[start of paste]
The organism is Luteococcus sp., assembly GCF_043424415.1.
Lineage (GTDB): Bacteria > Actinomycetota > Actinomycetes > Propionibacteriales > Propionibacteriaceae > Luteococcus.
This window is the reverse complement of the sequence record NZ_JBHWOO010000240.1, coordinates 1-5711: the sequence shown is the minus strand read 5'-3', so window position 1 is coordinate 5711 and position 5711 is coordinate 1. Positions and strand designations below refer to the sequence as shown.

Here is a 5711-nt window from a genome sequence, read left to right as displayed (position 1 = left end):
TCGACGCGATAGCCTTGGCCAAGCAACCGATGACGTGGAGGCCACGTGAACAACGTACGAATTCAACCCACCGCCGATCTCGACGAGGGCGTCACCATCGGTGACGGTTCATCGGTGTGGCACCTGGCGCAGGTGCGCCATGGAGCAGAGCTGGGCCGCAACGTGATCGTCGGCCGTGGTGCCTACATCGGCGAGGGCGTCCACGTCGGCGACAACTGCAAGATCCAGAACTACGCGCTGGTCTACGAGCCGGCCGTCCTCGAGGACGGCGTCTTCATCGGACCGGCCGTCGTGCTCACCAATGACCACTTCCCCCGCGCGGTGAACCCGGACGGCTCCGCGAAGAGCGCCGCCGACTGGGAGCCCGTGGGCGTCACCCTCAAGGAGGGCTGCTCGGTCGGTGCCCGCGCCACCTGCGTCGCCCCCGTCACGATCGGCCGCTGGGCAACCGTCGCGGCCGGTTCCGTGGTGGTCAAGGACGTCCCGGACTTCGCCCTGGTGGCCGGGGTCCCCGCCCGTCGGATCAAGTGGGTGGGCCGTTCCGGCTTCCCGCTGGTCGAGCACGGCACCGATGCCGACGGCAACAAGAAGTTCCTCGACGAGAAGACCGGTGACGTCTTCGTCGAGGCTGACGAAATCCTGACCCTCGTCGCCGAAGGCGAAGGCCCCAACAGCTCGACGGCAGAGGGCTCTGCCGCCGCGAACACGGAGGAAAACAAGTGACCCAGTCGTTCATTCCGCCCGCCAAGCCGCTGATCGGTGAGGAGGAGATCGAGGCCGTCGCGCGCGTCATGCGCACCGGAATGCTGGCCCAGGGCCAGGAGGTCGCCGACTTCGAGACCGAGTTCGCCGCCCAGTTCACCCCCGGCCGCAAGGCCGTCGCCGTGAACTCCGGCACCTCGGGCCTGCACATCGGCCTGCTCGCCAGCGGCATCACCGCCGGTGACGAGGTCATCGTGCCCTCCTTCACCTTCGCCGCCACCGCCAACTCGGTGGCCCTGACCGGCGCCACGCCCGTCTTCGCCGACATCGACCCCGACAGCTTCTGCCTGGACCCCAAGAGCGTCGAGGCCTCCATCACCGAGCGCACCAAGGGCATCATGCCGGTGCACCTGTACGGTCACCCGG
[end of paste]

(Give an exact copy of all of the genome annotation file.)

The organism is Luteococcus sp., assembly GCF_043424415.1.
Lineage (GTDB): Bacteria > Actinomycetota > Actinomycetes > Propionibacteriales > Propionibacteriaceae > Luteococcus.
This window is the reverse complement of the sequence record NZ_JBHWOO010000240.1, coordinates 1-5711: the sequence shown is the minus strand read 5'-3', so window position 1 is coordinate 5711 and position 5711 is coordinate 1. Positions and strand designations below refer to the sequence as shown.

Here is a 5711-nt window from a genome sequence, read left to right as displayed (position 1 = left end):
TCGACGCGATAGCCTTGGCCAAGCAACCGATGACGTGGAGGCCACGTGAACAACGTACGAATTCAACCCACCGCCGATCTCGACGAGGGCGTCACCATCGGTGACGGTTCATCGGTGTGGCACCTGGCGCAGGTGCGCCATGGAGCAGAGCTGGGCCGCAACGTGATCGTCGGCCGTGGTGCCTACATCGGCGAGGGCGTCCACGTCGGCGACAACTGCAAGATCCAGAACTACGCGCTGGTCTACGAGCCGGCCGTCCTCGAGGACGGCGTCTTCATCGGACCGGCCGTCGTGCTCACCAATGACCACTTCCCCCGCGCGGTGAACCCGGACGGCTCCGCGAAGAGCGCCGCCGACTGGGAGCCCGTGGGCGTCACCCTCAAGGAGGGCTGCTCGGTCGGTGCCCGCGCCACCTGCGTCGCCCCCGTCACGATCGGCCGCTGGGCAACCGTCGCGGCCGGTTCCGTGGTGGTCAAGGACGTCCCGGACTTCGCCCTGGTGGCCGGGGTCCCCGCCCGTCGGATCAAGTGGGTGGGCCGTTCCGGCTTCCCGCTGGTCGAGCACGGCACCGATGCCGACGGCAACAAGAAGTTCCTCGACGAGAAGACCGGTGACGTCTTCGTCGAGGCTGACGAAATCCTGACCCTCGTCGCCGAAGGCGAAGGCCCCAACAGCTCGACGGCAGAGGGCTCTGCCGCCGCGAACACGGAGGAAAACAAGTGACCCAGTCGTTCATTCCGCCCGCCAAGCCGCTGATCGGTGAGGAGGAGATCGAGGCCGTCGCGCGCGTCATGCGCACCGGAATGCTGGCCCAGGGCCAGGAGGTCGCCGACTTCGAGACCGAGTTCGCCGCCCAGTTCACCCCCGGCCGCAAGGCCGTCGCCGTGAACTCCGGCACCTCGGGCCTGCACATCGGCCTGCTCGCCAGCGGCATCACCGCCGGTGACGAGGTCATCGTGCCCTCCTTCACCTTCGCCGCCACCGCCAACTCGGTGGCCCTGACCGGCGCCACGCCCGTCTTCGCCGACATCGACCCCGACAGCTTCTGCCTGGACCCCAAGAGCGTCGAGGCCTCCATCACCGAGCGCACCAAGGGCATCATGCCGGTGCACCTGTACGGTCACCCGG